Governor Mark Dayton today helped celebrate a landmark achievement for tens of thousands of health care professionals who provide in-home care for nearly 109,000 Minnesota seniors and people with disabilities. During the 2014 Legislative Session, Governor Dayton and the Legislature enacted a 5% increase in reimbursement rates for home care workers, on top of a 1% increase enacted last year. Before these increases, the 86,500 Minnesota health care professionals who provide high-quality care for our parents, grandparents, and family members had not received a wage increase since 2009.
"Most Minnesota seniors and people with disabilities want to live in their homes, and still have access to the high-quality care they need," said Governor Dayton. "As our state's population ages, it is more important than ever to ensure we are attracting the very best health professionals to care for our parents, grandparents, and family members. Paying these workers fairly for their dedication and professionalism is essential, and I strongly support this increase."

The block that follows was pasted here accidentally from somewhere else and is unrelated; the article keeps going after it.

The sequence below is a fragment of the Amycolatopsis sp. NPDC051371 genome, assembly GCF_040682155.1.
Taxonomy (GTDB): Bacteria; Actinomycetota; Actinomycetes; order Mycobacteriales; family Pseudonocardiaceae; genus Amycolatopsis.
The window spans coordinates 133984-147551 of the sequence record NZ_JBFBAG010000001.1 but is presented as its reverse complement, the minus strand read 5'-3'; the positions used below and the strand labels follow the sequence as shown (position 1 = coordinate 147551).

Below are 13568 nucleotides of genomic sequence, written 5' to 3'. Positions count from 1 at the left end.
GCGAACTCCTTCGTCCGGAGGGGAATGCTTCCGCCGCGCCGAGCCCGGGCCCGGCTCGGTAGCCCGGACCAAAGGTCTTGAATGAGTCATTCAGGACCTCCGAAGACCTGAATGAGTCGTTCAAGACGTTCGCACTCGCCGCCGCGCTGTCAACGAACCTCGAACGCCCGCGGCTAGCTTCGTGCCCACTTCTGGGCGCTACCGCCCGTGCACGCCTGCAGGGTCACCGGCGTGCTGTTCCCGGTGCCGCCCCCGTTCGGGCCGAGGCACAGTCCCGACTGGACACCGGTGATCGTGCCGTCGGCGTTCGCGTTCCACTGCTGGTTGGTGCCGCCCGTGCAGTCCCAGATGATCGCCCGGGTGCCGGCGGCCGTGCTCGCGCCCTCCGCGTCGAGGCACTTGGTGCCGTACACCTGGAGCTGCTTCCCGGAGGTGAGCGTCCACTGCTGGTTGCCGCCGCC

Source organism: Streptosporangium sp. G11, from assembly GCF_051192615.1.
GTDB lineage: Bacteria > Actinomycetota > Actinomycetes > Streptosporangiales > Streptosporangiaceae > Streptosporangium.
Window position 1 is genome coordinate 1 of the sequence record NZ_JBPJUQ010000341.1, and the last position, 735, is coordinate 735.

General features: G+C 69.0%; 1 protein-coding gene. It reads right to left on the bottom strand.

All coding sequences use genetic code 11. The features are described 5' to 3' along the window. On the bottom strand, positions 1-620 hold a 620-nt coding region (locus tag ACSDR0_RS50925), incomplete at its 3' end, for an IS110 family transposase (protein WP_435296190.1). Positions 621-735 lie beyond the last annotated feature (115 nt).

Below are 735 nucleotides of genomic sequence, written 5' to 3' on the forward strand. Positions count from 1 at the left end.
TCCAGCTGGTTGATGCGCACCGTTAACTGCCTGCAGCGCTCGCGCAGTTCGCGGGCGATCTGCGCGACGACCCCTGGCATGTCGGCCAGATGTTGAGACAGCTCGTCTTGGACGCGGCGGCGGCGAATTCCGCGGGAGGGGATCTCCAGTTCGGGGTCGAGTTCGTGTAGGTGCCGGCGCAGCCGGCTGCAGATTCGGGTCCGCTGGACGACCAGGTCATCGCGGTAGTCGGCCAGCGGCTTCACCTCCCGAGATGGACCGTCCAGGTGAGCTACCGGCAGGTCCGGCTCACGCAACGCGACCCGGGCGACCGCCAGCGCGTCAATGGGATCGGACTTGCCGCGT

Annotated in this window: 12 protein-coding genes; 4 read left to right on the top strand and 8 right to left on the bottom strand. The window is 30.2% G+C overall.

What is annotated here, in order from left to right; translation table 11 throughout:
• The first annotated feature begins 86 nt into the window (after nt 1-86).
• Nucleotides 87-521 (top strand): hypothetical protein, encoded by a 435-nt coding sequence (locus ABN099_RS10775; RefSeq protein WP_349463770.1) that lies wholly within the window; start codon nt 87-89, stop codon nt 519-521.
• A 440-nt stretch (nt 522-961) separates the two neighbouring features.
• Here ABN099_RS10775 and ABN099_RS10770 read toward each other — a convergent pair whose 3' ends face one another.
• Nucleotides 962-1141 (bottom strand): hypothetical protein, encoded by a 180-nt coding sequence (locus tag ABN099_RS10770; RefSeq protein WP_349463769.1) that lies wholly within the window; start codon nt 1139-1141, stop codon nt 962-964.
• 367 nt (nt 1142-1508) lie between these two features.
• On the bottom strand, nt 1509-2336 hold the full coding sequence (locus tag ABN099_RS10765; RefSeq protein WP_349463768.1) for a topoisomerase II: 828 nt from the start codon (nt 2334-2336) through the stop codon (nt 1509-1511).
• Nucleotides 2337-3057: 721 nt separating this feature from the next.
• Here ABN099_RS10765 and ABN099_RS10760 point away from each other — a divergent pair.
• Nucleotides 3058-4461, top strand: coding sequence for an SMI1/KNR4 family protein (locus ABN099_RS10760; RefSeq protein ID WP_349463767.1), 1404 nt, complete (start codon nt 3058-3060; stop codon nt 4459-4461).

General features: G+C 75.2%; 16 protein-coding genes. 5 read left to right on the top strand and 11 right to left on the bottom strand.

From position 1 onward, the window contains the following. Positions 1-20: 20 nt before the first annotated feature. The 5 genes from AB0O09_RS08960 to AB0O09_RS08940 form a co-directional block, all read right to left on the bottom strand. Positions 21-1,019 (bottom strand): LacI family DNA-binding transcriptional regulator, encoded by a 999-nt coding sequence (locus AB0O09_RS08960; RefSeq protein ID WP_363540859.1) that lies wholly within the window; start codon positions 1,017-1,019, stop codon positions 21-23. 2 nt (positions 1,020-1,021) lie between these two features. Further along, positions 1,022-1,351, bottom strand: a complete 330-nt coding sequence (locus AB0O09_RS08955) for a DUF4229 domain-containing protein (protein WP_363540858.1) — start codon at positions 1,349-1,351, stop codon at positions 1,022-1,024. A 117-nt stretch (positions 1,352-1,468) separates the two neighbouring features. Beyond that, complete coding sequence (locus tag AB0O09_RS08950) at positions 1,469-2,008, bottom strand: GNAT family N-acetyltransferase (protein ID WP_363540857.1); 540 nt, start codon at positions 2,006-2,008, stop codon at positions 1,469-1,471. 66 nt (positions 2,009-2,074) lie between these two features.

From 2007 to 2011, Minnesota's provider reimbursement rate rose less than 2%, while inflation increased by over 10%. Stagnant wages have created significant hardships for home care providers -- straining their ability to care for our parents, grandparents, and friends and relatives with disabilities. In fact, many home care professionals in Minnesota have been forced to find second jobs, or find alternative positions in higher-paying industries.
Raising the wages that home care workers receive will help attract and maintain a high-quality workforce -- helping improve the lives and care options of elderly Minnesotans and people with disabilities. Ensuring our most vulnerable friends, neighbors, and loved ones have access to high-quality home care helps them live more independently, and avoid more costly and restrictive settings.
In addition to saving families money and allowing Minnesotans to live more independently, in-home care providers help ease strain on the state's budget. In fact, for every senior who receives care in their home instead of a nursing facility, the state saves an estimated $19,877 per year. And for every Minnesotan with disabilities who receives assistance at home, the state saves an estimated $10,864 per year.